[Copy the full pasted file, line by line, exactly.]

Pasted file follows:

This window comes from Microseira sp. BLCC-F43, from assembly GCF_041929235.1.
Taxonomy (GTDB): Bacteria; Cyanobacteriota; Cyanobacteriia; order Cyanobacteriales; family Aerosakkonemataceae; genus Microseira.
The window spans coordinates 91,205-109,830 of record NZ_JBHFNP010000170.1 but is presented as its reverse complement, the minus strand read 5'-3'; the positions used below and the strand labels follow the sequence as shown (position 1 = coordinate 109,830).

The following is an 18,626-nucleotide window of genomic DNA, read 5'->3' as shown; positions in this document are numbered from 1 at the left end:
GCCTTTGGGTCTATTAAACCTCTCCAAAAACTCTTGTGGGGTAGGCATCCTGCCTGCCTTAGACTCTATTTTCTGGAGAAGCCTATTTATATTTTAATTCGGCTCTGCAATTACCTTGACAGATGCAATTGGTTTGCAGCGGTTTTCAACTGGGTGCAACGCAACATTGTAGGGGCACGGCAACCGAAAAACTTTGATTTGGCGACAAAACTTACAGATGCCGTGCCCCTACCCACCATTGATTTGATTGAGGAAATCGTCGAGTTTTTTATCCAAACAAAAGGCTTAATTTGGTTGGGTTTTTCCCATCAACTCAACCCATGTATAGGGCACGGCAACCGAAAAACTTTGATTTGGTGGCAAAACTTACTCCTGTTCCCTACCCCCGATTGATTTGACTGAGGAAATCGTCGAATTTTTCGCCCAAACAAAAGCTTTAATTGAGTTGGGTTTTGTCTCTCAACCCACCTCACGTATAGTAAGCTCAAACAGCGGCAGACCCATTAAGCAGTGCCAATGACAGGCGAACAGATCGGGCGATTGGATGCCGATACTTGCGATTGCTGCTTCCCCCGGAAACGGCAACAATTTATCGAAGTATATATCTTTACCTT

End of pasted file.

This window comes from Microseira sp. BLCC-F43, from assembly GCF_041929235.1.
Taxonomy (GTDB): Bacteria; Cyanobacteriota; Cyanobacteriia; order Cyanobacteriales; family Aerosakkonemataceae; genus Microseira.
The window spans coordinates 91,205-109,830 of record NZ_JBHFNP010000170.1 but is presented as its reverse complement, the minus strand read 5'-3'; the positions used below and the strand labels follow the sequence as shown (position 1 = coordinate 109,830).

The following is an 18,626-nucleotide window of genomic DNA, read 5'->3' as shown; positions in this document are numbered from 1 at the left end:
GCCTTTGGGTCTATTAAACCTCTCCAAAAACTCTTGTGGGGTAGGCATCCTGCCTGCCTTAGACTCTATTTTCTGGAGAAGCCTATTTATATTTTAATTCGGCTCTGCAATTACCTTGACAGATGCAATTGGTTTGCAGCGGTTTTCAACTGGGTGCAACGCAACATTGTAGGGGCACGGCAACCGAAAAACTTTGATTTGGCGACAAAACTTACAGATGCCGTGCCCCTACCCACCATTGATTTGATTGAGGAAATCGTCGAGTTTTTTATCCAAACAAAAGGCTTAATTTGGTTGGGTTTTTCCCATCAACTCAACCCATGTATAGGGCACGGCAACCGAAAAACTTTGATTTGGTGGCAAAACTTACTCCTGTTCCCTACCCCCGATTGATTTGACTGAGGAAATCGTCGAATTTTTCGCCCAAACAAAAGCTTTAATTGAGTTGGGTTTTGTCTCTCAACCCACCTCACGTATAGTAAGCTCAAACAGCGGCAGACCCATTAAGCAGTGCCAATGACAGGCGAACAGATCGGGCGATTGGATGCCGATACTTGCGATTGCTGCTTCCCCCGGAAACGGCAACAATTTATCGAAGTATATATCTTTACCTT